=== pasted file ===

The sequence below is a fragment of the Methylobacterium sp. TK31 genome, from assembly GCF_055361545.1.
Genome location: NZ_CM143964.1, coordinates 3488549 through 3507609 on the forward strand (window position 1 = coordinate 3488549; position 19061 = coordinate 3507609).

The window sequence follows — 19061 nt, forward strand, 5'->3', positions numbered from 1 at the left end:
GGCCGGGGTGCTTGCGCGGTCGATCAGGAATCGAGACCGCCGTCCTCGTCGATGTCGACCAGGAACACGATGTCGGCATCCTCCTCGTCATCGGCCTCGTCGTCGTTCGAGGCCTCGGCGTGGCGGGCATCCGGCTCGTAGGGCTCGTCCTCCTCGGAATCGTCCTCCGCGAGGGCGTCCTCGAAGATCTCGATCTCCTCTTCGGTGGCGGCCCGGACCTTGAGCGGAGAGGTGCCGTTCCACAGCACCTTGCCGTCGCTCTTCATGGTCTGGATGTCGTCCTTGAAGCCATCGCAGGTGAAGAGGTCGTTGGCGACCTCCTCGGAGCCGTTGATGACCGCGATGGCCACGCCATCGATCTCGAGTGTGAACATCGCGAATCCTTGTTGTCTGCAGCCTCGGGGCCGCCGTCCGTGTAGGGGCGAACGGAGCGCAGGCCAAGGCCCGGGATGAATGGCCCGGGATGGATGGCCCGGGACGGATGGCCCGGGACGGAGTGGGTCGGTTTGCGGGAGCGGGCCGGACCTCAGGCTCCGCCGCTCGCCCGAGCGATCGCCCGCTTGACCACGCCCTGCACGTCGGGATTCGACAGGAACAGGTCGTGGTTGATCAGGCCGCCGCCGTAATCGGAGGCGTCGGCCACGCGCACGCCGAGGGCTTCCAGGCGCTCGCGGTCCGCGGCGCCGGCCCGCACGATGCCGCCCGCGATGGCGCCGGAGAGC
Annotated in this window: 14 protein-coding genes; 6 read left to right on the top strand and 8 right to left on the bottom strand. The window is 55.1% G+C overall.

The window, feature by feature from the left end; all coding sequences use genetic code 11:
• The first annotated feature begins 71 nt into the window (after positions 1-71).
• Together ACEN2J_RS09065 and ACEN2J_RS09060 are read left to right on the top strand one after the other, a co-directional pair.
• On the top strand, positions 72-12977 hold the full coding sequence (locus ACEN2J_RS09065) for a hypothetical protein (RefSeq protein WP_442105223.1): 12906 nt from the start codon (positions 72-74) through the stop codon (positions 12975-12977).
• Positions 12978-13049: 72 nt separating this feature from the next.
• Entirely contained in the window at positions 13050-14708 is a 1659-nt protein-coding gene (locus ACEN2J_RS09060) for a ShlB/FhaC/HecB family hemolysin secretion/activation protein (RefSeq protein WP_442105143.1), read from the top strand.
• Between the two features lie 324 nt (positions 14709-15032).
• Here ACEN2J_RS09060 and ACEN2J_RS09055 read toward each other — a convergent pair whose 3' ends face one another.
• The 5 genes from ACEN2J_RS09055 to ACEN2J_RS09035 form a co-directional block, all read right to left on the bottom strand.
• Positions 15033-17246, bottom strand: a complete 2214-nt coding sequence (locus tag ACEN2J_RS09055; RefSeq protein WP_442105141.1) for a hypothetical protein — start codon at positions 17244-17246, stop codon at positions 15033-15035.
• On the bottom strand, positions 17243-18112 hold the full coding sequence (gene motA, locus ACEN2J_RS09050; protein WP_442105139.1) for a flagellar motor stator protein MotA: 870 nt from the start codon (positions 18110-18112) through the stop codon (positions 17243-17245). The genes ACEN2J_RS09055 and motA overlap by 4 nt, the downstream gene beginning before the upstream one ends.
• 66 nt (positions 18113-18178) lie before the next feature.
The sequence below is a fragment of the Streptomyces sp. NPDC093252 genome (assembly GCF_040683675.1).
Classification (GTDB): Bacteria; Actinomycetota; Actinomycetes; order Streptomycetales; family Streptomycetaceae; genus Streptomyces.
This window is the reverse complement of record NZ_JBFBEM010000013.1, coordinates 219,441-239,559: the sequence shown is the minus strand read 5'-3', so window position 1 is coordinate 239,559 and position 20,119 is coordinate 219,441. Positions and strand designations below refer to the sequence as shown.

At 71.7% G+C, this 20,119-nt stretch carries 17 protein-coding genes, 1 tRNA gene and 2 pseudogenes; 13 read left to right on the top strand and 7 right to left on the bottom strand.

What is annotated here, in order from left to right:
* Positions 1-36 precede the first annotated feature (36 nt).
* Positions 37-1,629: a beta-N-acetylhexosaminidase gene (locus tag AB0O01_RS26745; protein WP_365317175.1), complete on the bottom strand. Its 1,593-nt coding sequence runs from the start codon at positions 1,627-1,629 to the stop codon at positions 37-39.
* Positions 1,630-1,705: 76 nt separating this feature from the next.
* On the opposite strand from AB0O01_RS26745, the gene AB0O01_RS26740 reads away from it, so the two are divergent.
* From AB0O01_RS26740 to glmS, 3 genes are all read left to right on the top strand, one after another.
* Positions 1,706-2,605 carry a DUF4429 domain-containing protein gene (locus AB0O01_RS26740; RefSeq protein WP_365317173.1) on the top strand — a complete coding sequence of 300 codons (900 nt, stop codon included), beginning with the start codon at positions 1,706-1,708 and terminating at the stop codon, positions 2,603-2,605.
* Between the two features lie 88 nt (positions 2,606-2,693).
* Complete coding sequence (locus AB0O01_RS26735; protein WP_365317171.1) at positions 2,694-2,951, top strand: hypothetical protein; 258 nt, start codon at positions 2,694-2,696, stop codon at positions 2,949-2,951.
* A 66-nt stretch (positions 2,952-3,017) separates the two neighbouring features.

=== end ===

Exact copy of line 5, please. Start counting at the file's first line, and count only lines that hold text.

Annotated in this window: 14 protein-coding genes; 6 read left to right on the top strand and 8 right to left on the bottom strand. The window is 55.1% G+C overall.